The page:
Cbd oil for sjogrens

CBD Oil for Sjogren’s Syndrome [Is It Effective?]

Nowadays, many people see CBD as a miracle cure. It has become a popular remedy for pain, anxiety, seizure disorders, and more.

A quick online search suggests that CBD could even help chronic conditions like Sjogren’s syndrome. However, digging a little deeper reveals that there is little evidence to support many of these claims.

So, what is the truth about CBD oil for Sjogren’s syndrome? Is it really effective, or are companies just cashing in on the latest healthcare craze?

Here’s what you need to know.

What Is Sjogren’s Syndrome?

Sjogren’s syndrome affects somewhere between 0.1 and 4% of the population. It is a disorder that affects the glands that produce saliva and tears. The main symptoms of Sjogren’s syndrome are dry mouth and eyes, although it can cause other problems too.

The condition tends to develop between the ages of 40 and 60. It affects around ten times more women than men.

Sjogren’s Syndrome Symptoms

There is a wide variety of Sjogren’s syndrome symptoms, and they can range from mild to severe.

As a result of dry eyes, Sjogren’s syndrome can cause:

  • Burning, itching, or stinging
  • A gritty sensation in the eyes
  • Red or swollen eyelids
  • Sticky eyes on waking in the morning
  • Blurred vision
  • Sensitivity to light

Dry mouth can cause the following symptoms:

  • Difficulty swallowing
  • Hoarseness
  • Altered sense of taste
  • Increased risk of dental problems

Furthermore, some (but not all) people with Sjogren’s syndrome also experience:

  • Dry, itchy skin
  • Vaginal dryness
  • Fatigue
  • Muscle or joint pain
  • Swollen salivary glands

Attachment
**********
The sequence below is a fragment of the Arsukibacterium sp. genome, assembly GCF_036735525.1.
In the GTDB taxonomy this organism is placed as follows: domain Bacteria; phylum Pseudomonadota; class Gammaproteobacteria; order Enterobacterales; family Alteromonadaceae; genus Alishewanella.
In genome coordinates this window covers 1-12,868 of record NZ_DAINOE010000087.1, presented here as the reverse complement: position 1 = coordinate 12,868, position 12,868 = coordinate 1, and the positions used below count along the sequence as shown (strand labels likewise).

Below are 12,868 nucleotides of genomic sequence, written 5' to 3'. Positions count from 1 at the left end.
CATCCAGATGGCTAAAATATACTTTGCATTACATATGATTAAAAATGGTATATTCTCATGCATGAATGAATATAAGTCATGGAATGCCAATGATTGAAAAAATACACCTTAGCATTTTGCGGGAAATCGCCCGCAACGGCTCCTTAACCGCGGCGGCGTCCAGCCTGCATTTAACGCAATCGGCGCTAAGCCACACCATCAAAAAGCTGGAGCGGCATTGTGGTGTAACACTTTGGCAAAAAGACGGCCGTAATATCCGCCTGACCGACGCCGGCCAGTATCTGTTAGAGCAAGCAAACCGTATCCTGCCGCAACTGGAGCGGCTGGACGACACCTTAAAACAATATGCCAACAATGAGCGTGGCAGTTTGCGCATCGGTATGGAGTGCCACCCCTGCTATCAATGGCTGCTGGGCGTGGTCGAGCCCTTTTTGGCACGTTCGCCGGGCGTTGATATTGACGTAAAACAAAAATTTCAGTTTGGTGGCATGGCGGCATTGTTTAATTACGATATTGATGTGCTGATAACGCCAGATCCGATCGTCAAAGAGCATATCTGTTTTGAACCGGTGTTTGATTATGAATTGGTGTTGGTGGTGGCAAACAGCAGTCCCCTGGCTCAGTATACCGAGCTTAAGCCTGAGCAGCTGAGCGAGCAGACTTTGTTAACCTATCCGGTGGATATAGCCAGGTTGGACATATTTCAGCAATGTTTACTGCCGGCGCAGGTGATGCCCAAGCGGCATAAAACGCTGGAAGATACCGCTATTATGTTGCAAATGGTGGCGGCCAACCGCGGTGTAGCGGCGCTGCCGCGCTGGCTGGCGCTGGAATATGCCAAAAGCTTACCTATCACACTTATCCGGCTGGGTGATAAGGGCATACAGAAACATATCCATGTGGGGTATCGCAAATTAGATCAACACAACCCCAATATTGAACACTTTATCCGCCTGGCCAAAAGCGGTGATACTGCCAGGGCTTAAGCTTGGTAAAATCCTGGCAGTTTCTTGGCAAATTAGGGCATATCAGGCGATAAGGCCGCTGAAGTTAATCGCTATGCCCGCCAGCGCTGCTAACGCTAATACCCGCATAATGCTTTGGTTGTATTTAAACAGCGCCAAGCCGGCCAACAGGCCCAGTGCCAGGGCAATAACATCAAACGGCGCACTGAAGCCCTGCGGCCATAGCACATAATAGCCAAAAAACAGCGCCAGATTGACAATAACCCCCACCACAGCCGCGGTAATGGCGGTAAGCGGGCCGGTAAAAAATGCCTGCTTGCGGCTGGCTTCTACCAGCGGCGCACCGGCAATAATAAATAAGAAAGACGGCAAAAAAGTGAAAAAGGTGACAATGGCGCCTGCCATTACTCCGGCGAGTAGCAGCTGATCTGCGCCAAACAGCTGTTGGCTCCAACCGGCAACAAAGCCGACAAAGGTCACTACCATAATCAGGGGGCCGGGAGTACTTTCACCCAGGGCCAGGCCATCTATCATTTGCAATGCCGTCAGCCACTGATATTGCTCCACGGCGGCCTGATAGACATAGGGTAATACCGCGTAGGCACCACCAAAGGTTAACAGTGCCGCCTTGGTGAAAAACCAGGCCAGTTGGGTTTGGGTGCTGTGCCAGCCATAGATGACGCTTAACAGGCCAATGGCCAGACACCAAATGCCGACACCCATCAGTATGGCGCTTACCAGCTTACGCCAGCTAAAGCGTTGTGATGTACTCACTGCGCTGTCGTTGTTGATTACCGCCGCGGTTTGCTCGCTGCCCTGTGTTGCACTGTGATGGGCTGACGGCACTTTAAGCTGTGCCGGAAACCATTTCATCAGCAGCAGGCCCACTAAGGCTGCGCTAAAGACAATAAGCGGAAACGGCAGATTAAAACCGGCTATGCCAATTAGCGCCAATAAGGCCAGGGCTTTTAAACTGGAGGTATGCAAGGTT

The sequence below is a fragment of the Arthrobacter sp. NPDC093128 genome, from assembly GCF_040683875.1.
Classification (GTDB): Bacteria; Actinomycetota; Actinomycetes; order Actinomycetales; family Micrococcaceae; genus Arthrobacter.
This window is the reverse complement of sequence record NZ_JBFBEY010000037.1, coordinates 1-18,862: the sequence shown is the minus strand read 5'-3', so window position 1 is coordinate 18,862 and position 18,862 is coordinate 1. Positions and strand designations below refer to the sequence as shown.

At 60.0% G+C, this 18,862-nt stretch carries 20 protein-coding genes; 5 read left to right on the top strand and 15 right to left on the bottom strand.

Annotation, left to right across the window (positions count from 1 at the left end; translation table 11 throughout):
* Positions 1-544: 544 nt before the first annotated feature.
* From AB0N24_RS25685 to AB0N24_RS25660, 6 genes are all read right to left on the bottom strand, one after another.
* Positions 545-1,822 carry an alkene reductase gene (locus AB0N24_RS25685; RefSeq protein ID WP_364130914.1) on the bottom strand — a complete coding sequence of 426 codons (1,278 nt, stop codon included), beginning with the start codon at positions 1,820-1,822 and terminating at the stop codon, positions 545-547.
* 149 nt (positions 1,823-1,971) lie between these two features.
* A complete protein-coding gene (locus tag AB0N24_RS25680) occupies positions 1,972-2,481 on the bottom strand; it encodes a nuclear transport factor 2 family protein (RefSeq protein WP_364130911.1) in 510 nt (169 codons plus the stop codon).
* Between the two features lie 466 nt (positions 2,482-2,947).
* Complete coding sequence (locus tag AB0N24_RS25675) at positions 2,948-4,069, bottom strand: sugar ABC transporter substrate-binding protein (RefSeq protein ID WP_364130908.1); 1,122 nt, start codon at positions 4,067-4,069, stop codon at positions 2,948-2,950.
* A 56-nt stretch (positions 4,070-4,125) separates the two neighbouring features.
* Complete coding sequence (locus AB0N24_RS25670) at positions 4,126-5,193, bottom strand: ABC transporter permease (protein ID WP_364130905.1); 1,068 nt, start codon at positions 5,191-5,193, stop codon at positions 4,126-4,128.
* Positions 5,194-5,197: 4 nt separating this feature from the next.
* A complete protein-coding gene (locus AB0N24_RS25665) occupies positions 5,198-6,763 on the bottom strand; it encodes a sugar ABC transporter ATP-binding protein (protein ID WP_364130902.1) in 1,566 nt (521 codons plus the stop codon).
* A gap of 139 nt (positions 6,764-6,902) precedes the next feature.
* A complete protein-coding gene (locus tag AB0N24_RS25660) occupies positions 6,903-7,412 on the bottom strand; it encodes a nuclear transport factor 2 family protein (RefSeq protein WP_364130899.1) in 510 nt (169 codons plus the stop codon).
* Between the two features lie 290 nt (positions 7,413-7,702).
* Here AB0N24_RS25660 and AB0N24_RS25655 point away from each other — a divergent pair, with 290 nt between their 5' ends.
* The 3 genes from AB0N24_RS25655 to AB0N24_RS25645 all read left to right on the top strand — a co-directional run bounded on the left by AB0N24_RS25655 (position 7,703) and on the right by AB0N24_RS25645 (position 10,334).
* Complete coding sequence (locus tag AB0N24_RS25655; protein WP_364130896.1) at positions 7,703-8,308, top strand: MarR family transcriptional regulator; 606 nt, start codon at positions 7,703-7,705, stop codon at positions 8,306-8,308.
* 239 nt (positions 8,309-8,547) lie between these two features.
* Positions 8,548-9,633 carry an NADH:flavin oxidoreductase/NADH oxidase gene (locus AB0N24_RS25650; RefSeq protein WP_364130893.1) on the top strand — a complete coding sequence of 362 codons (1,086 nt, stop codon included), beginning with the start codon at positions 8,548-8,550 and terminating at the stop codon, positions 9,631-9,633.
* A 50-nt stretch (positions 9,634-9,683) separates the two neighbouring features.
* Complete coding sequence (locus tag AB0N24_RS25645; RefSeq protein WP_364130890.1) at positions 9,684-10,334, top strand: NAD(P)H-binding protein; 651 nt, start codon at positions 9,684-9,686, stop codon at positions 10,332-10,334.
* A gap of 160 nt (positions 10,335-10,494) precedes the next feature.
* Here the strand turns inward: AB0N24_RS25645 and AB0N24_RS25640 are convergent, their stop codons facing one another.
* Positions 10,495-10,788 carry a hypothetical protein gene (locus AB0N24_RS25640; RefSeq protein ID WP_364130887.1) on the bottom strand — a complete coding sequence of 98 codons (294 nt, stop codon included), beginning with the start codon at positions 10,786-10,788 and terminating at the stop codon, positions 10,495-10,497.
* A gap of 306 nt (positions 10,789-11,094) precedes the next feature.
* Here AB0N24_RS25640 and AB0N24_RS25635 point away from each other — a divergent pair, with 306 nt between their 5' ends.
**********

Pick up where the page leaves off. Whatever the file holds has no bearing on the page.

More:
• Skin rashes (especially after sun exposure)

What Causes Sjogren’s Syndrome?

Sjogren’s syndrome is an autoimmune disorder, meaning the immune system becomes overactive and attacks healthy tissue. In the case of Sjogren’s syndrome, it damages the moisture-producing glands of the body.

People with Sjogren’s syndrome often suffer from other autoimmune diseases, including rheumatoid arthritis and lupus.

People with Sjogren’s syndrome often suffer from other autoimmune diseases, including rheumatoid arthritis and lupus. Nobody is sure precisely what causes these conditions. However, most scientists agree that genetics, hormones, and environmental factors are at play.

Traditional Sjogren’s Syndrome Treatments (Not CBD)

There is no cure for Sjogren’s syndrome. However, there are treatments to help manage its symptoms, including:

  • Artificial tears
  • Saliva substitutes
  • Emollient creams (to moisturize the skin)
  • Vaginal lubricants
  • Anti-inflammatory medication (for pain)

People can also minimize symptoms by making some lifestyle adjustments. They include:

  • Avoiding dry, smoky or windy environments
  • Wearing sunglasses
  • Reducing reading or screen time
  • Maintaining good oral hygiene
  • Chewing sugar-free gum
  • Attending regular optician and dentist appointments
  • Avoiding smoking and alcohol

Can CBD Help Sjogren’s Syndrome?

There is currently no research on CBD oil for Sjogren’s syndrome.

Some studies, such as this 2009 review for Future Medicinal Chemistry, suggest that it could help autoimmune disorders in general. It might be especially beneficial for conditions with an inflammatory component, such as arthritis.

CBD influences the production of a number of inflammatory modulators to produce anti-inflammatory effects. It can, therefore, help to relieve pain and may even slow disease progression.

However, when it comes to using CBD for Sjogren’s syndrome, things become a little more complicated. This is due to the primary Sjogren’s syndrome symptoms of dry mouth and eyes.

Can CBD Oil Help Dry Mouth?

Many people know that cannabis can cause dry mouth as a side effect. But what about CBD?

Unfortunately for anyone wishing to try CBD for Sjogren’s syndrome, the cannabinoid seems to have similar effects. Although many people use CBD without any adverse reactions, a small number of people do experience side effects. One of the most common issues is dry mouth. Let’s take a look at why.

Experts believe that CBD works in several different ways, including increasing levels of a chemical called anandamide.

Anandamide is an endocannabinoid and has a range of vital functions in the body. It binds with cell receptors known as CB1 and CB2 to trigger a variety of physiological responses. These receptors exist throughout the body’s tissues, including the salivary glands.